Saturday, June 21, 2008

It's About Time!

First, a quick note concerning my opinion of Zimbabwe: Robert Mugabe needs to hold free and fair elections. Yes, he'd probably lose. In that case, he'd need to allow the democratically elected officials come to power. Yes, he and his supporters in government would probably also lose the lifestyle to which they've become accustomed. That's where the IMF and World Bank come in - quit giving lend countries these bogus loans with the economic terms that promote the sort of corruption we've seen arise in the developing countries were you lend money. Considering the years of slavery and colonialism, I can hardly see how any country in Africa doesn't have a budget surplus due to the reparations owed by the West. That aside, if the point is to grow a prosperous and dynamic economy that can support the country, you can't lend the money only to those in power. You have to do macro-lending and allow countries to develop more than one cash-crop.

Oh, and while I'm on the subject of African countries and their business relations to the West, if Big Oil would pay Nigeria and the people in the Delta their fair due, and treat the workers with due respect, so-called extremists wouldn't disrupt oil production.

Oh, and a note about Condoleeza Rice: When are you going to turn you humanitarianism on your boss, George "W is for War-Lord" Bush?

U.N. Security Council Says Sexual Violence Akin to War Crimes

By Maggie Farley, Los Angeles Times Staff Writer June 20, 2008
UNITED NATIONS -- The U.N. Security Council affirmed Thursday that rape and other forms of sexual violence can constitute war crimes, and called for measures to combat such attacks.

Secretary of State Condoleezza Rice introduced the U.S.-sponsored resolution at a special session attended by diplomats from 60 nations.

Rice said the resolution brought an end to a debate about whether sexual violence was a security issue and belonged on the council's agenda. A similar resolution last year failed to pass, with several members disputing the need for it.

"I am proud that today we respond to that lingering question with a resounding yes," she told the Security Council. "This world body now acknowledges that sexual violence in conflict zones is indeed a security concern."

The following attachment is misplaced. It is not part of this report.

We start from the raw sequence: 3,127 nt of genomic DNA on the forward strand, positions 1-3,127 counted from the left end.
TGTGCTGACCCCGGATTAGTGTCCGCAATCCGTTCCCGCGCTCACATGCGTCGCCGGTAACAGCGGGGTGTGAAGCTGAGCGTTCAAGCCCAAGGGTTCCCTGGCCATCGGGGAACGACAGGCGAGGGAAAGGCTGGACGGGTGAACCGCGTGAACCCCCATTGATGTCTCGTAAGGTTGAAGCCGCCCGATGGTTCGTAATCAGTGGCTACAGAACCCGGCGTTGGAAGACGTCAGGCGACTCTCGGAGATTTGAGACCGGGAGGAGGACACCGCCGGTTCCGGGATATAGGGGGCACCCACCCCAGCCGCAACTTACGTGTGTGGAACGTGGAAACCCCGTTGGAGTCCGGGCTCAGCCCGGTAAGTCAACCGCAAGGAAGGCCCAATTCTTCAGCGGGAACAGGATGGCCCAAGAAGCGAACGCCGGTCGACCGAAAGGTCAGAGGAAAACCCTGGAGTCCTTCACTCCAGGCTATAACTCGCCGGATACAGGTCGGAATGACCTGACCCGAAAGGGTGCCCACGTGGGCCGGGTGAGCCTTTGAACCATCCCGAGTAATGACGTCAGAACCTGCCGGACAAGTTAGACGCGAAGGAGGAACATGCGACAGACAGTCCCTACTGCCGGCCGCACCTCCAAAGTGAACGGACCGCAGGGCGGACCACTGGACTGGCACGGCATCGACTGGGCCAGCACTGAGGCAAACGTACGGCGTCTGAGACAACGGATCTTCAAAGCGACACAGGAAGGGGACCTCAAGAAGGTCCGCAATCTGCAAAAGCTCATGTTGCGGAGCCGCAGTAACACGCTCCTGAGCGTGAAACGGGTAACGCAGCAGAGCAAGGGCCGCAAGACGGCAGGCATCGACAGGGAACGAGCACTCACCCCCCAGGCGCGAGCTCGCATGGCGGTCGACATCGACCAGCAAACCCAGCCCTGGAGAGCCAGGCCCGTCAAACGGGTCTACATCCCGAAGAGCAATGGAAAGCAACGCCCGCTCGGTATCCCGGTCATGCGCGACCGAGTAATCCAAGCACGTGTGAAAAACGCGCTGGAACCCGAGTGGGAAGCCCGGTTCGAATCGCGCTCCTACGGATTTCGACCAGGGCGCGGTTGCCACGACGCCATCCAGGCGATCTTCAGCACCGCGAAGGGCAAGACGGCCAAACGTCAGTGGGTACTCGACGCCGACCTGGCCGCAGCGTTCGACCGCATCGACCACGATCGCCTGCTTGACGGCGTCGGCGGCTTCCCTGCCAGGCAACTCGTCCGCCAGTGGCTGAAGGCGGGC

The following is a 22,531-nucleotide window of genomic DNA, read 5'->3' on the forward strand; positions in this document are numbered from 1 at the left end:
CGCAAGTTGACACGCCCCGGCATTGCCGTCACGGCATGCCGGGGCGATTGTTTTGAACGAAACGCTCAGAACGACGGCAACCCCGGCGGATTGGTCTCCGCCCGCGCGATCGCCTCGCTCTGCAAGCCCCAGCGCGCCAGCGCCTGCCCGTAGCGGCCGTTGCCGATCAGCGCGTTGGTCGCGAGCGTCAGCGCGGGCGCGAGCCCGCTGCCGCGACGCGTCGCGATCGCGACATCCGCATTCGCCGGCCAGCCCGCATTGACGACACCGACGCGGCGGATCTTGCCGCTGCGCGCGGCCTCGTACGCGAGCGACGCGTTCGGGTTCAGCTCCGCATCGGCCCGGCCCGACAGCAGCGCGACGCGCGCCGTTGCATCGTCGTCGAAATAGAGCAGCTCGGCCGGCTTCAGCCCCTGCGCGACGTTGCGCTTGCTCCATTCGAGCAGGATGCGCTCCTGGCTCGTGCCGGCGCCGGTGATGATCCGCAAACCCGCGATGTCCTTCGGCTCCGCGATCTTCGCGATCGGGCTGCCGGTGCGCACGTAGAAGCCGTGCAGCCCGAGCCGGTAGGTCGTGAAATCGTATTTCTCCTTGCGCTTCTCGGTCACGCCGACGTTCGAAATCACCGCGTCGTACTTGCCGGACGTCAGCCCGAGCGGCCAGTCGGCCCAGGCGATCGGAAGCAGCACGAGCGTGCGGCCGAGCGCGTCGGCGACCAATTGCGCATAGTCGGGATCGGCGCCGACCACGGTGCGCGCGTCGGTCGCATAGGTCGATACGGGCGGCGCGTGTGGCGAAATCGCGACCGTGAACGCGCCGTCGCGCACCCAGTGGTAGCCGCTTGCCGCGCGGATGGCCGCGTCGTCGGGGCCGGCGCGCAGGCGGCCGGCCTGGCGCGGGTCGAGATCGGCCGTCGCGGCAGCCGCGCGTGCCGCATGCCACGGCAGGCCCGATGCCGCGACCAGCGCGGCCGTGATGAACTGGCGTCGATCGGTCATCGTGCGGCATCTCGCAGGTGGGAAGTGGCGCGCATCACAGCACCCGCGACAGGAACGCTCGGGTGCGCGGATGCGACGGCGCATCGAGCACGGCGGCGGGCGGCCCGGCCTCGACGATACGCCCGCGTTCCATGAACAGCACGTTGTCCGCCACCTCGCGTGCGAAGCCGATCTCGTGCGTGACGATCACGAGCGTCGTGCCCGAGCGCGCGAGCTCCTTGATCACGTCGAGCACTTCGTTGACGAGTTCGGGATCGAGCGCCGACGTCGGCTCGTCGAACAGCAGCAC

We affirm that sexual violence profoundly affects not only the health and safety of women, but the economic and social stability of their nations."

The resolution established U.N. procedures to monitor sexual violence in armed conflicts and called for the secretary-general to report in one year on their implementation. It also urges the U.N. to impose sanctions on violators.

Advocacy groups pushed the issue back onto the council agenda after China, Russia and South Africa said last year that sexual violence was an unfortunate byproduct of war and one that was addressed by a number of U.N. agencies, but was not a matter of international peace and security.

The resolution also urged the secretary-general to clamp down on peacekeepers who prey on vulnerable women and children instead of protecting them.

Despite an attempt by the U.N. to revamp the regulations and culture among peacekeepers and staffers after incidents of sexual exploitation over the last few years in Bosnia-Herzegovina, Liberia and the Democratic Republic of Congo, reports of further abuses surfaced last year in several countries.

Secretary-General Ban Ki-moon told the council that he was committed to "zero tolerance" and "zero impunity" for sexual abuse by U.N. personnel and urged countries that provide troops to follow through with prosecution because the U.N. has no authority to try the perpetrators.

He pledged to strengthen the world body's code of conduct and hold supervisors accountable for assaults committed by soldiers and staffers.

The presence of high-level female officials at Thursday's meeting was deliberate. Rice chaired the gathering. France's secretary of state for human rights, Rama Yade, called for the prosecution of sexual violence at the International Criminal Court. British Atty. Gen. Patricia Scotland denounced recent attacks on women in Zimbabwe, especially the killing Wednesday of the mayor's wife in the capital, Harare.

The wives of the U.S. and British ambassadors to the United Nations also have worked to raise awareness that rape is a deliberate war tactic meant to intimidate and destroy communities, as seen in the former Yugoslav federation, Sudan's Darfur region and Congo.